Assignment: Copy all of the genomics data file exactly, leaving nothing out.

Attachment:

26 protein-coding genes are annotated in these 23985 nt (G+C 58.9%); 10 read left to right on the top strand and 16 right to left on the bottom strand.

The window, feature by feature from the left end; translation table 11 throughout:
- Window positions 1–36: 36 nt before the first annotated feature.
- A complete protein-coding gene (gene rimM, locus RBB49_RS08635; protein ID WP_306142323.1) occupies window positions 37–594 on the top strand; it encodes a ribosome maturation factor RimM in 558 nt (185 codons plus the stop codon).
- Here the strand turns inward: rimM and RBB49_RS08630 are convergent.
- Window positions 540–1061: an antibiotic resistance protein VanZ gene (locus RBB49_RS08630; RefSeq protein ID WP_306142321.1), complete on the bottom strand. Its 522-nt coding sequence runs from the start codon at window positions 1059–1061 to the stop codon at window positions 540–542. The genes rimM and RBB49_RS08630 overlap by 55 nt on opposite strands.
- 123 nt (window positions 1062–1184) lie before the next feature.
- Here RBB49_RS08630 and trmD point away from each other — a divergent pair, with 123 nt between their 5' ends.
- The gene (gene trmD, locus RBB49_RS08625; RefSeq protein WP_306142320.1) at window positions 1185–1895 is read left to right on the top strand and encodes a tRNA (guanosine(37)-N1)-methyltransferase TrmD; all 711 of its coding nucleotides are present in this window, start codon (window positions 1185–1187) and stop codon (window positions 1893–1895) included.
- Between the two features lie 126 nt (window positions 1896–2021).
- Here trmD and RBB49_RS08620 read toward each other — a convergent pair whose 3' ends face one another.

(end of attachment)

26 protein-coding genes are annotated in these 23985 nt (G+C 58.9%); 10 read left to right on the top strand and 16 right to left on the bottom strand.

The window, feature by feature from the left end; translation table 11 throughout:
- Window positions 1–36: 36 nt before the first annotated feature.
- A complete protein-coding gene (gene rimM, locus RBB49_RS08635; protein ID WP_306142323.1) occupies window positions 37–594 on the top strand; it encodes a ribosome maturation factor RimM in 558 nt (185 codons plus the stop codon).
- Here the strand turns inward: rimM and RBB49_RS08630 are convergent.
- Window positions 540–1061: an antibiotic resistance protein VanZ gene (locus RBB49_RS08630; RefSeq protein ID WP_306142321.1), complete on the bottom strand. Its 522-nt coding sequence runs from the start codon at window positions 1059–1061 to the stop codon at window positions 540–542. The genes rimM and RBB49_RS08630 overlap by 55 nt on opposite strands.
- 123 nt (window positions 1062–1184) lie before the next feature.
- Here RBB49_RS08630 and trmD point away from each other — a divergent pair, with 123 nt between their 5' ends.
- The gene (gene trmD, locus RBB49_RS08625; RefSeq protein WP_306142320.1) at window positions 1185–1895 is read left to right on the top strand and encodes a tRNA (guanosine(37)-N1)-methyltransferase TrmD; all 711 of its coding nucleotides are present in this window, start codon (window positions 1185–1187) and stop codon (window positions 1893–1895) included.
- Between the two features lie 126 nt (window positions 1896–2021).
- Here trmD and RBB49_RS08620 read toward each other — a convergent pair whose 3' ends face one another.